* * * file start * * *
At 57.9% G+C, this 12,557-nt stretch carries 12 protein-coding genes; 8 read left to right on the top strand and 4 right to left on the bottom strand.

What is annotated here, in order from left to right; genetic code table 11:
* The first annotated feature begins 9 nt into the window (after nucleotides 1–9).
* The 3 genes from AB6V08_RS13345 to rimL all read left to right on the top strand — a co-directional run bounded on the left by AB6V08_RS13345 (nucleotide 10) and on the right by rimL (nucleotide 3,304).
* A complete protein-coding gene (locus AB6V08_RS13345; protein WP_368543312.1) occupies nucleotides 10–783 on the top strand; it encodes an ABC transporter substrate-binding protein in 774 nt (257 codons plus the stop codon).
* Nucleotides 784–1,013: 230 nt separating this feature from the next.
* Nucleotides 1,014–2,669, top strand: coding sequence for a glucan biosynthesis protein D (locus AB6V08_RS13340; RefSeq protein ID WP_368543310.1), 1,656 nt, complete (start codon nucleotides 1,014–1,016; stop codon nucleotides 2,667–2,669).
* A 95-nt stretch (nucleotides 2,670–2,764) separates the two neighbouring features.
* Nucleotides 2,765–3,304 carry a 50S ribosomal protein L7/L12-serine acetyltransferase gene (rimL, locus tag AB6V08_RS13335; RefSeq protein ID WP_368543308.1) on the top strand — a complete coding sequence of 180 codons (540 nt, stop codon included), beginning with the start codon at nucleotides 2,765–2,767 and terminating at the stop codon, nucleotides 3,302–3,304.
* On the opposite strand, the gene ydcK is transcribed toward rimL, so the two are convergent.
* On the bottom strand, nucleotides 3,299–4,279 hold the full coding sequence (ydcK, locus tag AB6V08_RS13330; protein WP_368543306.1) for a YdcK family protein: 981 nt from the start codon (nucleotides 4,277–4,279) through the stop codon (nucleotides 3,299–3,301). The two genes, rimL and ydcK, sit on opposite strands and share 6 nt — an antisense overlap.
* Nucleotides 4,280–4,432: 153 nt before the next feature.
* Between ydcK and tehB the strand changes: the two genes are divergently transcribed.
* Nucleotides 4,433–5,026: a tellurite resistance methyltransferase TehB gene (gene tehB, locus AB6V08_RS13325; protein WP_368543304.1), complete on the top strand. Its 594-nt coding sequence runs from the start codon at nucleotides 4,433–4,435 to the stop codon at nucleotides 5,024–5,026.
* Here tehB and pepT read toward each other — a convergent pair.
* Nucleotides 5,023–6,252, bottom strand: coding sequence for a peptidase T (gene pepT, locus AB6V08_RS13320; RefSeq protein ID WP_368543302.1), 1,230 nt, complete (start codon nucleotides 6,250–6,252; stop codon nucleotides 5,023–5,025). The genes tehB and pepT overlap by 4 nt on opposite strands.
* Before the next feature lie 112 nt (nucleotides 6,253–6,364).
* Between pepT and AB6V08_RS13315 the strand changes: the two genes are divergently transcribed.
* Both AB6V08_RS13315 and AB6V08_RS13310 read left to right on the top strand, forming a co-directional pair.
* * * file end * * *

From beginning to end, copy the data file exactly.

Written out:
At 57.9% G+C, this 12,557-nt stretch carries 12 protein-coding genes; 8 read left to right on the top strand and 4 right to left on the bottom strand.

What is annotated here, in order from left to right; genetic code table 11:
* The first annotated feature begins 9 nt into the window (after nucleotides 1–9).
* The 3 genes from AB6V08_RS13345 to rimL all read left to right on the top strand — a co-directional run bounded on the left by AB6V08_RS13345 (nucleotide 10) and on the right by rimL (nucleotide 3,304).
* A complete protein-coding gene (locus AB6V08_RS13345; protein WP_368543312.1) occupies nucleotides 10–783 on the top strand; it encodes an ABC transporter substrate-binding protein in 774 nt (257 codons plus the stop codon).
* Nucleotides 784–1,013: 230 nt separating this feature from the next.
* Nucleotides 1,014–2,669, top strand: coding sequence for a glucan biosynthesis protein D (locus AB6V08_RS13340; RefSeq protein ID WP_368543310.1), 1,656 nt, complete (start codon nucleotides 1,014–1,016; stop codon nucleotides 2,667–2,669).
* A 95-nt stretch (nucleotides 2,670–2,764) separates the two neighbouring features.
* Nucleotides 2,765–3,304 carry a 50S ribosomal protein L7/L12-serine acetyltransferase gene (rimL, locus tag AB6V08_RS13335; RefSeq protein ID WP_368543308.1) on the top strand — a complete coding sequence of 180 codons (540 nt, stop codon included), beginning with the start codon at nucleotides 2,765–2,767 and terminating at the stop codon, nucleotides 3,302–3,304.
* On the opposite strand, the gene ydcK is transcribed toward rimL, so the two are convergent.
* On the bottom strand, nucleotides 3,299–4,279 hold the full coding sequence (ydcK, locus tag AB6V08_RS13330; protein WP_368543306.1) for a YdcK family protein: 981 nt from the start codon (nucleotides 4,277–4,279) through the stop codon (nucleotides 3,299–3,301). The two genes, rimL and ydcK, sit on opposite strands and share 6 nt — an antisense overlap.
* Nucleotides 4,280–4,432: 153 nt before the next feature.
* Between ydcK and tehB the strand changes: the two genes are divergently transcribed.
* Nucleotides 4,433–5,026: a tellurite resistance methyltransferase TehB gene (gene tehB, locus AB6V08_RS13325; protein WP_368543304.1), complete on the top strand. Its 594-nt coding sequence runs from the start codon at nucleotides 4,433–4,435 to the stop codon at nucleotides 5,024–5,026.
* Here tehB and pepT read toward each other — a convergent pair.
* Nucleotides 5,023–6,252, bottom strand: coding sequence for a peptidase T (gene pepT, locus AB6V08_RS13320; RefSeq protein ID WP_368543302.1), 1,230 nt, complete (start codon nucleotides 6,250–6,252; stop codon nucleotides 5,023–5,025). The genes tehB and pepT overlap by 4 nt on opposite strands.
* Before the next feature lie 112 nt (nucleotides 6,253–6,364).
* Between pepT and AB6V08_RS13315 the strand changes: the two genes are divergently transcribed.
* Both AB6V08_RS13315 and AB6V08_RS13310 read left to right on the top strand, forming a co-directional pair.